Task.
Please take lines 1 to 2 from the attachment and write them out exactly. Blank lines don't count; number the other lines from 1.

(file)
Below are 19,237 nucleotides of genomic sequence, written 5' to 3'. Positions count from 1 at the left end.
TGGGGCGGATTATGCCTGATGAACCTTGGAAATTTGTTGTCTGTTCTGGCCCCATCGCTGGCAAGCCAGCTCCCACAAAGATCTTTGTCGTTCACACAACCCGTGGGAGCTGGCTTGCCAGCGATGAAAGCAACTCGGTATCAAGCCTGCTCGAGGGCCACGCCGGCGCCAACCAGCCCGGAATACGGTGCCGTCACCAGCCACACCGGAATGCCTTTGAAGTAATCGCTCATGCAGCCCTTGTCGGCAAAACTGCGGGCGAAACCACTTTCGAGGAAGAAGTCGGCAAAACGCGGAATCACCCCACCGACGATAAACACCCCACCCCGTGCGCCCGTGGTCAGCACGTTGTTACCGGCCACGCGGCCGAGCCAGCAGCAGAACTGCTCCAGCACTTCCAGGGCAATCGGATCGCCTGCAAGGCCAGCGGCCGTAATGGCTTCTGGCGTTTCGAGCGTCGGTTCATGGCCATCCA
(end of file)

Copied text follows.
Below are 19,237 nucleotides of genomic sequence, written 5' to 3'. Positions count from 1 at the left end.
TGGGGCGGATTATGCCTGATGAACCTTGGAAATTTGTTGTCTGTTCTGGCCCCATCGCTGGCAAGCCAGCTCCCACAAAGATCTTTGTCGTTCACACAACCCGTGGGAGCTGGCTTGCCAGCGATGAAAGCAACTCGGTATCAAGCCTGCTCGAGGGCCACGCCGGCGCCAACCAGCCCGGAATACGGTGCCGTCACCAGCCACACCGGAATGCCTTTGAAGTAATCGCTCATGCAGCCCTTGTCGGCAAAACTGCGGGCGAAACCACTTTCGAGGAAGAAGTCGGCAAAACGCGGAATCACCCCACCGACGATAAACACCCCACCCCGTGCGCCCGTGGTCAGCACGTTGTTACCGGCCACGCGGCCGAGCCAGCAGCAGAACTGCTCCAGCACTTCCAGGGCAATCGGATCGCCTGCAAGGCCAGCGGCCGTAATGGCTTCTGGCGTTTCGAGCGTCGGTTCATGGCCATCCA